I recently had to have my dog put to sleep after 15 years.
Its tough, especially when you are there when they do it. 

Name: Stacy | Date: Oct 24th, 2006 9:00 PM
Thank you ALL, it is a hard situation, but I couldn't stand to see him suffer. 

Name: Hiddy | Date: Oct 24th, 2006 9:04 PM
Keep your dogs memory in your heart and he will be with you always 


Name: Hiddy | Date: Oct 24th, 2006 9:22 PM
BTW....nice cutting and pasting lindalu.

You, sure as heck couldnt have known that off the top of your head. And how do I know you cut and pasted?

Some big words used there, bigger than what your capable of, and no spelling mistakes, highly unusual for you. 

Name: Stacy | Date: Oct 24th, 2006 10:11 PM
Hiddy,
Be nice!!! Cutting & pasting is OK, why retype when you can cut & paste. 

Name: Hiddy | Date: Oct 24th, 2006 10:15 PM
I am just pointing out the fact that when I comment on a post in here, its stuff that I know, off by heart.
When any of the others post anything, its cut and pasted.

The mole patrol are the ones that think "I" know nothing, yet all they can do is cut and paste. 

Name: Stacy | Date: Oct 24th, 2006 10:39 PM
BE NICE!!!! 

Name: N/A | Date: Oct 24th, 2006 10:55 PM
Im sorry stacy my first dog a westhighland terrior had the same thing happen to him spent 11 years with him:-) Now i have a 3 month old boxer and a 10 month old pitty I love em and they love each other. 

Name: charla | Date: Oct 25th, 2006 1:38 AM
stacy i am very sorry to hear that!!! 

Name: lindalu | Date: Oct 25th, 2006 2:36 AM
Yup Hiddy Im sure you do know every thing of the top of your head lol! 

Name: lindalu | Date: Oct 25th, 2006 2:37 AM
Stacy I hope the info was helpfull, and I am trully sorry for your loss. 

Name: charla | Date: Oct 25th, 2006 2:44 AM
i dont think hiddys info comes from her head top or bottum of it!!! 

Name: Stacy | Date: Oct 25th, 2006 2:56 PM
Charla, Be nice. 

Name: charla | Date: Oct 25th, 2006 7:05 PM
I WAS!!! 

Name: Jane | Date: Jun 21st, 2010 10:10 PM
our dog has it, has trouble every time he has to stand, do stairs, etc. he's a yellow lab, about 15 but we cannot afford a vet. can we give him something to do it ourselves...cannot shoot him, he's too good a dog!!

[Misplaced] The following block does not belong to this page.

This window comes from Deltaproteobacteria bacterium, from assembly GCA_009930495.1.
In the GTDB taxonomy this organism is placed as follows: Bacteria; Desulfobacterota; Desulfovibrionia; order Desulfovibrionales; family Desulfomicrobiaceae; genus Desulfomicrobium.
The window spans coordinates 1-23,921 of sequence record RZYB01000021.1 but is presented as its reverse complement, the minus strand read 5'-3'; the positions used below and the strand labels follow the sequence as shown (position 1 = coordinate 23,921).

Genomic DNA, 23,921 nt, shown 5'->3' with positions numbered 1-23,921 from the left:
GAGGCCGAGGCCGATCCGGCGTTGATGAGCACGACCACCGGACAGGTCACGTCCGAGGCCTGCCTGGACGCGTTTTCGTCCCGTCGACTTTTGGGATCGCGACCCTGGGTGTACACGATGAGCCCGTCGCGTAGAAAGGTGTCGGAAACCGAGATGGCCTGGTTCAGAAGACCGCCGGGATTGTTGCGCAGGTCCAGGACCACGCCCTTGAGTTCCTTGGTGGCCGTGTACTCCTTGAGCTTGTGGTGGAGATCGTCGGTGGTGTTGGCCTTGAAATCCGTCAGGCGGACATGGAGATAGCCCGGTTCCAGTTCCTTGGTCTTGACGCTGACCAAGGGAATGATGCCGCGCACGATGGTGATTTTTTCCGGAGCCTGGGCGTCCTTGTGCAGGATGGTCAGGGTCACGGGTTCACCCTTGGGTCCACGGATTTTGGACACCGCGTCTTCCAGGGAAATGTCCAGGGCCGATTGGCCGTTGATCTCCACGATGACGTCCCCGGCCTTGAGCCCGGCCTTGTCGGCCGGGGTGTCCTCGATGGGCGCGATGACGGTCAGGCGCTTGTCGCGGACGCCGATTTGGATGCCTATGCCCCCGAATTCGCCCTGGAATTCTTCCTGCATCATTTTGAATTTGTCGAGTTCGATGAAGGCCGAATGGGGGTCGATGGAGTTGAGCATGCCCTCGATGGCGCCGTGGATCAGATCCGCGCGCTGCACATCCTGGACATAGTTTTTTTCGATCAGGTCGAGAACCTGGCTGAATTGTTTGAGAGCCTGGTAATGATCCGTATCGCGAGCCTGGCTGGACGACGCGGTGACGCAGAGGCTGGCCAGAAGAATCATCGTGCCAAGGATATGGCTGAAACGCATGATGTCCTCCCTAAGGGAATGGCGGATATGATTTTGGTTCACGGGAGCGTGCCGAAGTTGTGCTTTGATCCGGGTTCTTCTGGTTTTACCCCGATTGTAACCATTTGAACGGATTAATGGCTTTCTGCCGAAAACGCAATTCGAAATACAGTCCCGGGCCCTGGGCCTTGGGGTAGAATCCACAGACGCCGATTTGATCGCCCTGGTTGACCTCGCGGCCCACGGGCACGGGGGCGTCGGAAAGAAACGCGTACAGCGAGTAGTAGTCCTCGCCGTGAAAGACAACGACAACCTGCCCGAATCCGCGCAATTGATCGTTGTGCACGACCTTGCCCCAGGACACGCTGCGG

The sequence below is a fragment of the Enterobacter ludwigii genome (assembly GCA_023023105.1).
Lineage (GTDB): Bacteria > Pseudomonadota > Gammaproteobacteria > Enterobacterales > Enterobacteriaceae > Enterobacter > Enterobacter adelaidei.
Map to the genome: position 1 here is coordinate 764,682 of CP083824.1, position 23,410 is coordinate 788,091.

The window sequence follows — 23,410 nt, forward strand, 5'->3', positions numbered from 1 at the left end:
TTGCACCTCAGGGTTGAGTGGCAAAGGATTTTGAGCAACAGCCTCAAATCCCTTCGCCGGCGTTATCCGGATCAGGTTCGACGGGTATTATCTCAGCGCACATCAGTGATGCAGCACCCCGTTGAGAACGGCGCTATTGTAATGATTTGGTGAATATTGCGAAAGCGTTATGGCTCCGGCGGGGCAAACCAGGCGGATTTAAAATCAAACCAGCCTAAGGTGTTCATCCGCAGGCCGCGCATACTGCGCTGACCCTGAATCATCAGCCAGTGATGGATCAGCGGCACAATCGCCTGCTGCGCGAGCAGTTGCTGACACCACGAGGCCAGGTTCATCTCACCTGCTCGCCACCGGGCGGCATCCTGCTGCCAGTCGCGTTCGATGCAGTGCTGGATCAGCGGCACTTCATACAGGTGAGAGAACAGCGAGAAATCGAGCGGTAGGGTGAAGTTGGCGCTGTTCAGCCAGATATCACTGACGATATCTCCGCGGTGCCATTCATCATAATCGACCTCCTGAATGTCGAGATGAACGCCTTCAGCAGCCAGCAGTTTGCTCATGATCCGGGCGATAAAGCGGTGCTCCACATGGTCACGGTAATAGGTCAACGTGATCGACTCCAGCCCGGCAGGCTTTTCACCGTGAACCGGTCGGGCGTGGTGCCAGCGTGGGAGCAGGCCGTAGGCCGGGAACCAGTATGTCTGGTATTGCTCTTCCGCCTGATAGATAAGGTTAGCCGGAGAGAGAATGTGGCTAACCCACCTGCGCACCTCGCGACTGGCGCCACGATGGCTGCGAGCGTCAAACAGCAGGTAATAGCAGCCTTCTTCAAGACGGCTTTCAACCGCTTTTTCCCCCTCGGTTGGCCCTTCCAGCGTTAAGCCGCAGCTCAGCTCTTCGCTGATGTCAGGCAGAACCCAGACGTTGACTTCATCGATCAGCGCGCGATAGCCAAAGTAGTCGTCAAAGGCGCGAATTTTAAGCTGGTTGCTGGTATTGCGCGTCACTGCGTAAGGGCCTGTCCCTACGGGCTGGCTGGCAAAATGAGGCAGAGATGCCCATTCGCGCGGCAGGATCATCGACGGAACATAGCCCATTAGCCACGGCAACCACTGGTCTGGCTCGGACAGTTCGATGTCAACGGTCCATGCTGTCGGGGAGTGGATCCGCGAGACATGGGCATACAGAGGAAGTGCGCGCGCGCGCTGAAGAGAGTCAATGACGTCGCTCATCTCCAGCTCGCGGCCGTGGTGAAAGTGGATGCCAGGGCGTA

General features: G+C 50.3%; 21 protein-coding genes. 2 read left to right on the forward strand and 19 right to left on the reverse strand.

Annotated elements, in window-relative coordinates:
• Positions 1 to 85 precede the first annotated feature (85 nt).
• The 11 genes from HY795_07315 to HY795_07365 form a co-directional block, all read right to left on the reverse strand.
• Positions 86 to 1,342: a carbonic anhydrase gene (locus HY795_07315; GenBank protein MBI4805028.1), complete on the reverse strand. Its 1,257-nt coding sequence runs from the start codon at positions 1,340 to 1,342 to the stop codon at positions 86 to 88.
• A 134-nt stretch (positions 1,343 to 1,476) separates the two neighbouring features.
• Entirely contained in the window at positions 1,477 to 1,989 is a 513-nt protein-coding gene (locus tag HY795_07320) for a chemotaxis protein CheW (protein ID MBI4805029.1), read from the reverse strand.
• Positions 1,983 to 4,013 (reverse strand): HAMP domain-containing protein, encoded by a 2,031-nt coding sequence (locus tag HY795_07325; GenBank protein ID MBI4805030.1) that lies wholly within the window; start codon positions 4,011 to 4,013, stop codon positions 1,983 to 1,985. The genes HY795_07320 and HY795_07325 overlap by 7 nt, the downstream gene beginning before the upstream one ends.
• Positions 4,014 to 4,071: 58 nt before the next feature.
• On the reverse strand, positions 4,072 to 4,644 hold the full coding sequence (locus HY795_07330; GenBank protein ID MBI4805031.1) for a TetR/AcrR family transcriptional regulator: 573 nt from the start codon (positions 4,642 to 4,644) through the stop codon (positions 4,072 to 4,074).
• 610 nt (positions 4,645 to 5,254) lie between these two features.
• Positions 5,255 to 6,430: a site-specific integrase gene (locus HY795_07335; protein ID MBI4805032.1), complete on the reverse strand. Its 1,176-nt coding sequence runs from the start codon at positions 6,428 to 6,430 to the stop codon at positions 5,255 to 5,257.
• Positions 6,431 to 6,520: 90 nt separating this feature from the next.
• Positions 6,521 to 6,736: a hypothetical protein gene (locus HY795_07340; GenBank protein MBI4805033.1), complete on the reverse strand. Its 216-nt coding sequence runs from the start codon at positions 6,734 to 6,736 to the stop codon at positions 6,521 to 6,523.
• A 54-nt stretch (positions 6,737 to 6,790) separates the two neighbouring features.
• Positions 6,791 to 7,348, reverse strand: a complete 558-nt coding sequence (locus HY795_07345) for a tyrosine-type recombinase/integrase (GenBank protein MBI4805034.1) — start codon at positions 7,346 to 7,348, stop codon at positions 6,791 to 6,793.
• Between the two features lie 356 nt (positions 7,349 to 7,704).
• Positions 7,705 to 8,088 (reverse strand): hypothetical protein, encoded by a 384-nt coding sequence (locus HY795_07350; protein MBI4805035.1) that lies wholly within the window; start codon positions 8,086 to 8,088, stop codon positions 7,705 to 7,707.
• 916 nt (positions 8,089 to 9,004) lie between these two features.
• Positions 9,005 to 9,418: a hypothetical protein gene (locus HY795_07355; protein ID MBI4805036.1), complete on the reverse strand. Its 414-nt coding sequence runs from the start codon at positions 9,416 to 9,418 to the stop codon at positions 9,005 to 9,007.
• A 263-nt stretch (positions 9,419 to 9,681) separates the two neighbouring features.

Name: Michelle | Date: Jan 14th, 2011 7:17 PM
I just had to do the same with my 11 year old dachshund. He was diagnosed with fce, and his prognosis was very grim as well. I coudn't bear to watch him suffer, he was in a lot of pain. It helped reading your story. Thank You. 

Name: lablover | Date: Apr 20th, 2011 3:24 PM
We have just put our family dog down this week form FCE. He was only 5 1/2. He was too young. 

Name: Bianca | Date: Dec 24th, 2013 9:39 AM
If someone reads these posts, please do not listen to what most people say. After the first 24 hours of a FCE, a dog is not in ANY pain. Furthermore, the condition does not get worse. After 24 - 48 hours, if your dog is displaying more problems, he/she probably did not have a FCE. The condition gets better, not worse.

Also, please don't diagnose your pets simply based on an x-ray. You need to at least do a CT-scan or ideally a MRI to eliminate other causes.

My dog had a FCE very recently and was completely paralyzed in his hind legs. For the first few days, he was very nervous but he was in intense physical therapy and has now regained mobility.

It's extremely scary but it is no reason to simply put your dog down. Please give him/her a chance to heal, which is the norm with a FCE. 

Name: whatever | Date: May 1st, 2014 3:53 PM
Bianca not everyone was has a cash flow to do tons of tests MRIs pay for the meds and pay for intense physical therapy. My fathers dog is going through this now. He is on meds and there has been no change. The vet told us with the meds you would usually see improvement in 24 to 48 hours. My father is not mobile and he is 78 ON A VEY LOW FIXED INCOME. I work full time and cannot do it all on my own and pay for it. I have two dogs of my own. It is a hard decision but if there is zero improvement